The aim of our study was to identify the prevalence and risk factors of medical adhesive-related skin injuries (MARSI) at peripherally inserted central catheters (PICC) insertion site in oncology patients” Zhao et al (2017).
INTRODUCTION: The aim of our study was to identify the prevalence and risk factors of medical adhesive-related skin injuries (MARSI) at peripherally inserted central catheters (PICC) insertion site in oncology patients.
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METHODS: A cross-sectional observational study lasting two weeks was carried out in four inpatient departments. Skin assessment data and photographs of skin were collected during PICC maintenance. Other related information came from medical records. The skin injuries were classified by dermatologists and PICC specialized nurses. MARSI prevalence was calculated and the associated factors were analyzed statistically.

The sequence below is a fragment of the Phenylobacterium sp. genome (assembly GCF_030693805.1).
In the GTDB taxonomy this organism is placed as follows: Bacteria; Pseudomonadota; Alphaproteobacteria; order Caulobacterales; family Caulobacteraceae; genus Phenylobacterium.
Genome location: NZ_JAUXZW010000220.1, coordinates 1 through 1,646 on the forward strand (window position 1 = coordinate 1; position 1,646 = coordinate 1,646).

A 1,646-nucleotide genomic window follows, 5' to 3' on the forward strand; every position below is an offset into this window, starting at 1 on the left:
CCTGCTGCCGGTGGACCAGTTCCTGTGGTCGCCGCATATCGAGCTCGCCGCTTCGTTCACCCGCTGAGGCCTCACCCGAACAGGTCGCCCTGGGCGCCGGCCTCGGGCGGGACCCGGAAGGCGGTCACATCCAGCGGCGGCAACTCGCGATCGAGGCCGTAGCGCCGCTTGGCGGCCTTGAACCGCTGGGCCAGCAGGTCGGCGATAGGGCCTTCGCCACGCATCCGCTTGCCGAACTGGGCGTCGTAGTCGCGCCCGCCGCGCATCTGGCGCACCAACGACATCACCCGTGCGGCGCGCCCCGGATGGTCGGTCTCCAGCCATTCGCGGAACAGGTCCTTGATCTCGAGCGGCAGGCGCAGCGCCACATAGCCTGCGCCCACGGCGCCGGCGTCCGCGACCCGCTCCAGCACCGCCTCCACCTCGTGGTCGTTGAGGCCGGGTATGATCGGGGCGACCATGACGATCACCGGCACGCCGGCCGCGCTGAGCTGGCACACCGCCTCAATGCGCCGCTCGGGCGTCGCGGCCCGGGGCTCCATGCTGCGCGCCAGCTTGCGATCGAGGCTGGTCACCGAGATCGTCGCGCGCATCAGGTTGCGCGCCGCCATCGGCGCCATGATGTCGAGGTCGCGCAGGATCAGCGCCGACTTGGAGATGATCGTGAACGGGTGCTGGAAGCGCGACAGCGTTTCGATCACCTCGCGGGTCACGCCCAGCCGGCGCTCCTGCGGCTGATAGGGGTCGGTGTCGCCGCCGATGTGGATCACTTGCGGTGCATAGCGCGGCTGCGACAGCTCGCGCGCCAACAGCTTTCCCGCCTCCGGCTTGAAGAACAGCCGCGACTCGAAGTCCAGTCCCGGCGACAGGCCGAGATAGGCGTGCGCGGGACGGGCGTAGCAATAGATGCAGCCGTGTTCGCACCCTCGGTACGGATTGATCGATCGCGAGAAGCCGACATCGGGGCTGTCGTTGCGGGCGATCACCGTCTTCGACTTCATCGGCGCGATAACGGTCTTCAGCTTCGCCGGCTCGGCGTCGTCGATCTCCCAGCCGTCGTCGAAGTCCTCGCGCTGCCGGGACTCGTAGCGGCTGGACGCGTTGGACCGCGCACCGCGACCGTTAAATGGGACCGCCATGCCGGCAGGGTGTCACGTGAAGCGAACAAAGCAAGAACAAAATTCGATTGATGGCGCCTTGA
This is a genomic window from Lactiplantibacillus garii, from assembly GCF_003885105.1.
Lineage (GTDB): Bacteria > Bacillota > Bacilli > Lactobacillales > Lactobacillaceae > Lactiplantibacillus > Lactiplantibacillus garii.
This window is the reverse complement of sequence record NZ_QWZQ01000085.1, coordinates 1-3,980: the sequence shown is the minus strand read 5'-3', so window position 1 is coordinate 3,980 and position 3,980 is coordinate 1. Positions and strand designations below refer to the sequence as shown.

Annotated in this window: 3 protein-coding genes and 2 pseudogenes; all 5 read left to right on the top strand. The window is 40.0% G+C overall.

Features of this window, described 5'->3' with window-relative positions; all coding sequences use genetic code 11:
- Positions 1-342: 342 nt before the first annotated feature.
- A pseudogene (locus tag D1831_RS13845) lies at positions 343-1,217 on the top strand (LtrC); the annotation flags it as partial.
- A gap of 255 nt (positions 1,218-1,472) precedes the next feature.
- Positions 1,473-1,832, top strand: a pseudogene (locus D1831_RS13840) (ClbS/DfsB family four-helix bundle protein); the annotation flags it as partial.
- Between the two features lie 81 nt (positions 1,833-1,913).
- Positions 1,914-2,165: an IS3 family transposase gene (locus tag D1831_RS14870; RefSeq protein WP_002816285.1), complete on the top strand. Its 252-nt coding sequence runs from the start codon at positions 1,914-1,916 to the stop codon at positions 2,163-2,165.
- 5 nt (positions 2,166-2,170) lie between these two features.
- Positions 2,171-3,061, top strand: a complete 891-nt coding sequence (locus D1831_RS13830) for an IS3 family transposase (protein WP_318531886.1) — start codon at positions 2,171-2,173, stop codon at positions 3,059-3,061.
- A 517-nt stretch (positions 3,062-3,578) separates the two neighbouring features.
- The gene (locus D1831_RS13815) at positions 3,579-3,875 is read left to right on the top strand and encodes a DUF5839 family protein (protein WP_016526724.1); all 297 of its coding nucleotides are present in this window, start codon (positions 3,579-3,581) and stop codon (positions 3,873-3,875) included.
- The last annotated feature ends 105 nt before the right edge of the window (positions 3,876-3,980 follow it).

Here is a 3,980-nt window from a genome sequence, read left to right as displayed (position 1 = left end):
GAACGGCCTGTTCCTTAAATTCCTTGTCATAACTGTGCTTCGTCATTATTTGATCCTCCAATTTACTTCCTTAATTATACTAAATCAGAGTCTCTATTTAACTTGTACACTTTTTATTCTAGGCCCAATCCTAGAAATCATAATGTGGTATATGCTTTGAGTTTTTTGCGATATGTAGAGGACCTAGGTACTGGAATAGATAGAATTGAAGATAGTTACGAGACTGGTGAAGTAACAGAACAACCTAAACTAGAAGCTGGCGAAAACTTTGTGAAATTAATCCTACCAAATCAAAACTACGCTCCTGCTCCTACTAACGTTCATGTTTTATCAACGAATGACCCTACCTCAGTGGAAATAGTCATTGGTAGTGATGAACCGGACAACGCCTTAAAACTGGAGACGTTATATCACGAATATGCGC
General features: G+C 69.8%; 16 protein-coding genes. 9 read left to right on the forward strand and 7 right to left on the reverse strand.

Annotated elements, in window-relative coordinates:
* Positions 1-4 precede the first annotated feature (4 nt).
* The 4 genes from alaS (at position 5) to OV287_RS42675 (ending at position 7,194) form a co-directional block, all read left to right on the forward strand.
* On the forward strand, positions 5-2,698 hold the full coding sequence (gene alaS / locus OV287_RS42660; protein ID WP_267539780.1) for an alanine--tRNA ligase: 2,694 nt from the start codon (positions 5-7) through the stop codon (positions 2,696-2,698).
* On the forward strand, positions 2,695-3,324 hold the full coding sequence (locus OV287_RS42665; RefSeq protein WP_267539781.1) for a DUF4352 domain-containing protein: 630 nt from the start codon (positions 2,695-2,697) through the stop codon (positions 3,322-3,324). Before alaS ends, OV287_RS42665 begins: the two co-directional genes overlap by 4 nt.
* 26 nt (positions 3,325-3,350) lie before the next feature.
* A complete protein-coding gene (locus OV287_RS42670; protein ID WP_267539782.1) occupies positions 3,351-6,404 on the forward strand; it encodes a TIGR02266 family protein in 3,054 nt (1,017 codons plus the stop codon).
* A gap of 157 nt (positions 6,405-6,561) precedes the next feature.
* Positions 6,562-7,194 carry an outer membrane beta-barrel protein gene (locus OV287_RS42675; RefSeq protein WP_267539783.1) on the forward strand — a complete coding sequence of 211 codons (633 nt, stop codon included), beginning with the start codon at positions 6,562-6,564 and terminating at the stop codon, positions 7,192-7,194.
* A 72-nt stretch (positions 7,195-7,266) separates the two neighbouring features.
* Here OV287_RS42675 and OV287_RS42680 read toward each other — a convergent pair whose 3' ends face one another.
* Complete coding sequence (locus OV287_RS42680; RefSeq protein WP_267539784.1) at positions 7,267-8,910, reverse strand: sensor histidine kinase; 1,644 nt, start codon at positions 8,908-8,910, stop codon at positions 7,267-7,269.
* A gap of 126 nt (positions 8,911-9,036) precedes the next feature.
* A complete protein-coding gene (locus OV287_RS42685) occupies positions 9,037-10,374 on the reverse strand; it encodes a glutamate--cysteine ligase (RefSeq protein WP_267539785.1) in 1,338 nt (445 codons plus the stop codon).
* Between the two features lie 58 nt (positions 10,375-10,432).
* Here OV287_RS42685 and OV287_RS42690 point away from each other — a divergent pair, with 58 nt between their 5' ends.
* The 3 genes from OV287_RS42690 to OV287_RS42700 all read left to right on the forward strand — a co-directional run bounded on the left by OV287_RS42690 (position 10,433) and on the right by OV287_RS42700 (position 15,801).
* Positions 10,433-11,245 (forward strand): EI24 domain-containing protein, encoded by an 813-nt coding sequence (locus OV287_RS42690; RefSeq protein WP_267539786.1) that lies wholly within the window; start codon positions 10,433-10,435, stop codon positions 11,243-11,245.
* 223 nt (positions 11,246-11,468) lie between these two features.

RESULTS: All 419 patients were included. The prevalence of total MARSI at PICC insertion site was 125, (29.83%), including mechanical skin injury (73, 17.42%), contact dermatitis (CD) (39, 9.31%), moisture-associated skin damage (11, 2.63%), folliculitis (2, 0.48%). Multivariate analysis identified two independent risk factors for MARSI including age ≥50 y (p = 0.031, odds ratio [OR] = 4.521, 95% confidence interval [CI] [1.389, 20.620]) and hematologic malignancies (p = 0.000, OR = 2.514, 95% CI [1.590,3.97]. Oxaliplatin and arsenic trioxide infusion through PICC, history of skin allergies was associated with CD, with p = 0.020, OR = 3.492, 95% CI (1.220, 9.990); p = 0.003, OR = 4.565, 95% CI (1.661,12.547); p = 0.000, OR = 12.333, 95% CI (3.669, 41.454), respectively.
CONCLUSIONS: MARSI at PICC insertion site is a frequent event among oncology patients. Epidemiological data and independent risk factors are presented in our study, which provide a basis for future study in this area.
Zhao, H., He, Y., Huang, H., Ling, Y., Zhou, X., Wei, Q., Lei, Y. and Ying, Y. (2017) Prevalence of medical adhesive-related skin injury at peripherally inserted central catheter insertion site in oncology patients. The Journal of Vascular Access. November 8th. [epub ahead of print].
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